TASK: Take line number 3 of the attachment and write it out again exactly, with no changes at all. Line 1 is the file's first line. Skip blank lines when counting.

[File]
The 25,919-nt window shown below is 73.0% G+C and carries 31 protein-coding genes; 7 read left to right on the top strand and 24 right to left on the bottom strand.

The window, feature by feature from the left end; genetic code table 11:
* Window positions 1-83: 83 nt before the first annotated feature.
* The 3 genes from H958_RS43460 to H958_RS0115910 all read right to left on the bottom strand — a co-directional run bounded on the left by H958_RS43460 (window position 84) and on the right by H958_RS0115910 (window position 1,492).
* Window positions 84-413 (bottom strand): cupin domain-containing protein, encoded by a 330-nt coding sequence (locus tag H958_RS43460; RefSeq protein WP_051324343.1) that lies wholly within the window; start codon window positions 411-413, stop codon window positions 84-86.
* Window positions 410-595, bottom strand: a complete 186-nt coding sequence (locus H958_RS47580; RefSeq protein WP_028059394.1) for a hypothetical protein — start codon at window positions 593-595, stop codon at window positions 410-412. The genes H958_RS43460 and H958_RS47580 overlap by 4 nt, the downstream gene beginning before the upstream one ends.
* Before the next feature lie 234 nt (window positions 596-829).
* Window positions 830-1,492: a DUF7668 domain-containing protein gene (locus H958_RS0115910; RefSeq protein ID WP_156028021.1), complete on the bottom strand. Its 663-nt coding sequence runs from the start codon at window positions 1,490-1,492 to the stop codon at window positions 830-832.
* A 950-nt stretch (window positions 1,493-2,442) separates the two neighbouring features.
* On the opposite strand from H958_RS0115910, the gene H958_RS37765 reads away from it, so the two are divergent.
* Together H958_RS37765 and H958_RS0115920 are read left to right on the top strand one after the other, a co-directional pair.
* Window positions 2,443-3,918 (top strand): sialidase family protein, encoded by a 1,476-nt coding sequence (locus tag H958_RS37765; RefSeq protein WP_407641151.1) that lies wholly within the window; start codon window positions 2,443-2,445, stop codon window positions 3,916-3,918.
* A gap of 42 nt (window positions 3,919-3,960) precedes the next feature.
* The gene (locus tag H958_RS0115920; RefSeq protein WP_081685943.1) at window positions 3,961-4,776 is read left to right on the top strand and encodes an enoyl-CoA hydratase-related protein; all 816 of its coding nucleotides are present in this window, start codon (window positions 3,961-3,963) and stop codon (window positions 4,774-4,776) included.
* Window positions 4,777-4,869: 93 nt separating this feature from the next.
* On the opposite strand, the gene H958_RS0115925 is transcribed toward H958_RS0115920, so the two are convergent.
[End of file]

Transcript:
* Window positions 1-83: 83 nt before the first annotated feature.